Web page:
It’s tough on all involved, but Roscommon GAA continues to maintain links with communities during lockdown…

It’s good that we have the likes of Zoom and Microsoft Teams but they won’t replace getting back out onto the pitch

While the current Covid-19 lockdown looks set to continue long into the spring, Roscommon GAA clubs have been busy taking steps to safeguard their links to local communities. Activities may have moved online for now, but members are working hard behind the scenes so they can be ready for a return to play.

As Chairperson of Roscommon GAA, Brian Carroll knows all about the challengers posed by Covid.

“The GAA is facing all kinds of challenges in the county,” he said. “With schools closed, children aren’t beginning to play the games  when they should and our Games Promotion Officers can’t get into the schools either to help with development.

“Clubs also face a huge challenge at the younger age groups, such as U-8s and U-10s, when new players are supposed to introduced to the games. They are doing the best they can but their hands are tied due to the lockdown”.

Brian also highlighted the limited options clubs have when it comes to fundraising and said getting creative is now the name of the game.

“Our development sides are struggling too but they’re using the likes of Zoom to keep them in touch with their teammates and management. All we can do is keep them together, and have them ready to get back out there when the time comes.

“It’s not just the development of football or hurling skills that suffers, but also the development of social skills. The GAA is how they get to know each other in their own parish and other parishes too. It also helps them to develop a community ethos.

“Clubs are doing the very best they can and our Games Promotion Officers are working with them in order to share ideas and put sessions together. It’s good that we have the likes of Zoom and Microsoft Teams but they won’t replace getting back out onto the pitch”.

At club level, Roscommon Gaels chairperson Teresa Hession says lockdowns have been a struggle.

“We just about managed the lockdowns last year but that was down to good financial planning. Clubs are facing into another year now with no major fundraisers and that’s going to be very challenging.

“At Roscommon Gaels we’ve just launched our online lotto through social media but it’s not reaching out to a large group of people like previous fundraisers.

“The social side is another huge part of the GAA club and without matches and training and our bingo and card games at the Hyde Centre, people are really missing the interaction.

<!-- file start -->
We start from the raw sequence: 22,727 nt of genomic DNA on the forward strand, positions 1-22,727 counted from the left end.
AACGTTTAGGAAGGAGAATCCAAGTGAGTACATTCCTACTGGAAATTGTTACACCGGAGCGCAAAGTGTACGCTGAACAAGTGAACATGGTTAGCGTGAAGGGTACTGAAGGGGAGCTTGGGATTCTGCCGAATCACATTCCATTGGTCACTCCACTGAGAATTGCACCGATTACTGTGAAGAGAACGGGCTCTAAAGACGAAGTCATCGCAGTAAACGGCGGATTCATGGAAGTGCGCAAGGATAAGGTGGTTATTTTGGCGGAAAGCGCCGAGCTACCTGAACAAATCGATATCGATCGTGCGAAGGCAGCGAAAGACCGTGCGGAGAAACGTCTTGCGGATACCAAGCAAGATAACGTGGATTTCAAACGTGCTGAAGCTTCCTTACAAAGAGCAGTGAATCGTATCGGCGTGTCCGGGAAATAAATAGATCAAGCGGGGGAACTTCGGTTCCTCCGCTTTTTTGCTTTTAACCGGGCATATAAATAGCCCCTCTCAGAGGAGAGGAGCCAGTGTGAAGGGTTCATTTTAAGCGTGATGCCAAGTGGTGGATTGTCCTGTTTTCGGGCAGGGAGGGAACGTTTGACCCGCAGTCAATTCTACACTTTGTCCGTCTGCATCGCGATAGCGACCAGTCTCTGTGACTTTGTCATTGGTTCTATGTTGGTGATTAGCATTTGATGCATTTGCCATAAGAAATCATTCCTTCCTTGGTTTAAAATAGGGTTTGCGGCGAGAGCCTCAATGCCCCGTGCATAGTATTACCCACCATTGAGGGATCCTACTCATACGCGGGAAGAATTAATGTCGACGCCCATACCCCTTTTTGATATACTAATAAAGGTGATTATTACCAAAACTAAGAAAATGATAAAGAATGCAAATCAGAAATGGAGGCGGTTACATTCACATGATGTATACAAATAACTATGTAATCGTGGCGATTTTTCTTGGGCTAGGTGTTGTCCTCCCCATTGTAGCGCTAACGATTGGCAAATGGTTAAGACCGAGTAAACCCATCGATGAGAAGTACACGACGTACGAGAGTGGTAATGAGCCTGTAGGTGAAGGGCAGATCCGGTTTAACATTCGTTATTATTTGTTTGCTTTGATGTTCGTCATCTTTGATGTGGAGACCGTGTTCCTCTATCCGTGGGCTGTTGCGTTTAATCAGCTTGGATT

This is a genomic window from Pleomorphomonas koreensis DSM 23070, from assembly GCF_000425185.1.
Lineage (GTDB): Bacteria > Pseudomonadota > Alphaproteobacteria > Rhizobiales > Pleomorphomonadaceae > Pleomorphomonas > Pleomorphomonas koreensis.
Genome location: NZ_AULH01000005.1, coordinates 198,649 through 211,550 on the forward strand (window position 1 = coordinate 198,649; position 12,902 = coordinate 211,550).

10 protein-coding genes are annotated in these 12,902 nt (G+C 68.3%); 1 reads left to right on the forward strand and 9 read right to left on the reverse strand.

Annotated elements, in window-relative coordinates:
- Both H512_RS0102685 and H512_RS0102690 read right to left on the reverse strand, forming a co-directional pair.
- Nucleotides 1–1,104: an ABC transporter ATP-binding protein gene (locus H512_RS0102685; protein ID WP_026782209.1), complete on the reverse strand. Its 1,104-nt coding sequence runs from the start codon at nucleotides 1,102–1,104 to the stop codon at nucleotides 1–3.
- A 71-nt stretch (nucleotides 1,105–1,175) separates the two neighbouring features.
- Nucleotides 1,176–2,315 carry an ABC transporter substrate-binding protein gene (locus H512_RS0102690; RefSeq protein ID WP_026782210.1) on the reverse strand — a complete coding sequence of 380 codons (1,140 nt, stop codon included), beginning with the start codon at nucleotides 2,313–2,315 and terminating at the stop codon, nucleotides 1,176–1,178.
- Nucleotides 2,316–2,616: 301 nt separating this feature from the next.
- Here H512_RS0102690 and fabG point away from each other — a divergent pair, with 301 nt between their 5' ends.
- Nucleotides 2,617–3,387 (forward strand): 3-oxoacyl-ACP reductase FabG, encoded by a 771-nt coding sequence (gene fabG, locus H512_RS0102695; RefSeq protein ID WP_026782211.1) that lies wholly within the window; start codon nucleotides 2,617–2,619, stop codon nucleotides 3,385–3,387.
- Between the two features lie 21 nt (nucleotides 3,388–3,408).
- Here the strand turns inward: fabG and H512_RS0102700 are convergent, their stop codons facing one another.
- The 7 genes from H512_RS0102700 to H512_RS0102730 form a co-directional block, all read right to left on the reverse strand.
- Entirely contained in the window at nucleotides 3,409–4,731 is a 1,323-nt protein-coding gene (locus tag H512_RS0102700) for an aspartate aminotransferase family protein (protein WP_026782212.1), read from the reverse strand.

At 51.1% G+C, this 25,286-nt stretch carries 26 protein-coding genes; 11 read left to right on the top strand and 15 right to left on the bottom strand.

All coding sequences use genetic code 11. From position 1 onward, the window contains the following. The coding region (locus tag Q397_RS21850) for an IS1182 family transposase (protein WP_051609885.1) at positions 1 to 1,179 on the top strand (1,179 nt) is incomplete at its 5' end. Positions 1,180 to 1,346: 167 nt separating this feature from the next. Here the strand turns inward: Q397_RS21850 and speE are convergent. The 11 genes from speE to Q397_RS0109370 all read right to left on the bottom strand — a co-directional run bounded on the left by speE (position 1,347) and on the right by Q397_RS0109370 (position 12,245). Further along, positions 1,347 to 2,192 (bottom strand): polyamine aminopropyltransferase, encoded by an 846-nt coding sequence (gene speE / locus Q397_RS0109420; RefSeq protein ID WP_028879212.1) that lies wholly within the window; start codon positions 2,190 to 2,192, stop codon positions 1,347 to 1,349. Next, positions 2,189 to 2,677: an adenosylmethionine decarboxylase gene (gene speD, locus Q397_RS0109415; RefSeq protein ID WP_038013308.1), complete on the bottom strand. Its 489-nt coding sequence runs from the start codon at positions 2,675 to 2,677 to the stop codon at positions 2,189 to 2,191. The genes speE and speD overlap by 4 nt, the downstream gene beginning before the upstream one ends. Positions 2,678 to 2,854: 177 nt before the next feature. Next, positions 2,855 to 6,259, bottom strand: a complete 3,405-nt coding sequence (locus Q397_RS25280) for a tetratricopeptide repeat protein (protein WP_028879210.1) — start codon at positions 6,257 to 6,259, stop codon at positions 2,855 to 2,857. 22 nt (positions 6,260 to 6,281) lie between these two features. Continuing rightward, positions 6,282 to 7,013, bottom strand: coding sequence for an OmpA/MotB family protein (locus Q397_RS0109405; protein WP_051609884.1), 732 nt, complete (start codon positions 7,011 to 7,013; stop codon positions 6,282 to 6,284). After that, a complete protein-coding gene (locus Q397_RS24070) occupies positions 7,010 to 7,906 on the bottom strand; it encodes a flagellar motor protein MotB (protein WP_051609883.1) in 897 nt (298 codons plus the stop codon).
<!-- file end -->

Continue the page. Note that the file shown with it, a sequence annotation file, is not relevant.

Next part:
“Matches and training sessions play a big part for kids and adults too and even parents and grandparents who may have socialised on the sidelines. It’s been really tough on club members,” she said.

Teresa added that the uncertainty of not knowing when Gaelic games will return has been tough too as the Gaels had big plans for the development of their clubhouse and facilities at Lisnamult.

“We’re still very busy off the pitch, planning and organising online training. But the excitement of last year is gone because our plans our now on hold. We will plough on but things are moving much slower now.

“Roscommon Gaels aren’t in this alone though and clubs across the county have been great at backing each other and their communities. We have reached out to our elderly members and neighbours and we also find that when we reach out, our members and other clubs are there to help. That’s what makes the GAA so special,” she said.

Meanwhile, the closure of pitches has meant that coaches must think outside the box and St. Brigid’s coach and Mayo Games Promotion Officer, Kieran Kilkenny, is using technology to keep Kiltoom’s next generation of stars on their toes.

“I noticed with my own lad that he was missing his school friends and the social interaction in January.

“I decided to start training sessions online and now we’re using Microsoft Teams so we can train the U-9s. We’ve done two sessions and we’ve had about 24 or 25 players so far. There has been a good response from both parents and kids,” he explained.

Kieran says the priorities are to keep youngsters physically active and allow them to have social interaction with their teammates.

“The sessions include fifteen minutes of body weight exercises suitable for their age group; fifteen minutes of basic skills; and then we spend fifteen minutes on a quiz at the end.

“You’re not going to make them a top class footballer but the key points are keeping active, social interaction and keeping them in touch with their friends,” he said.

Roscommon’s dressing rooms and playing fields may be quiet for now, but rest assured the county’s GAA action has only moved online as clubs and officials endeavour to retain the association’s famed sense of community.

Time will tell, however, whether creative fundraising and ‘games focussed’ sessions for underage players will become the norm for 2021 or if the fun and games can resume in person this summer.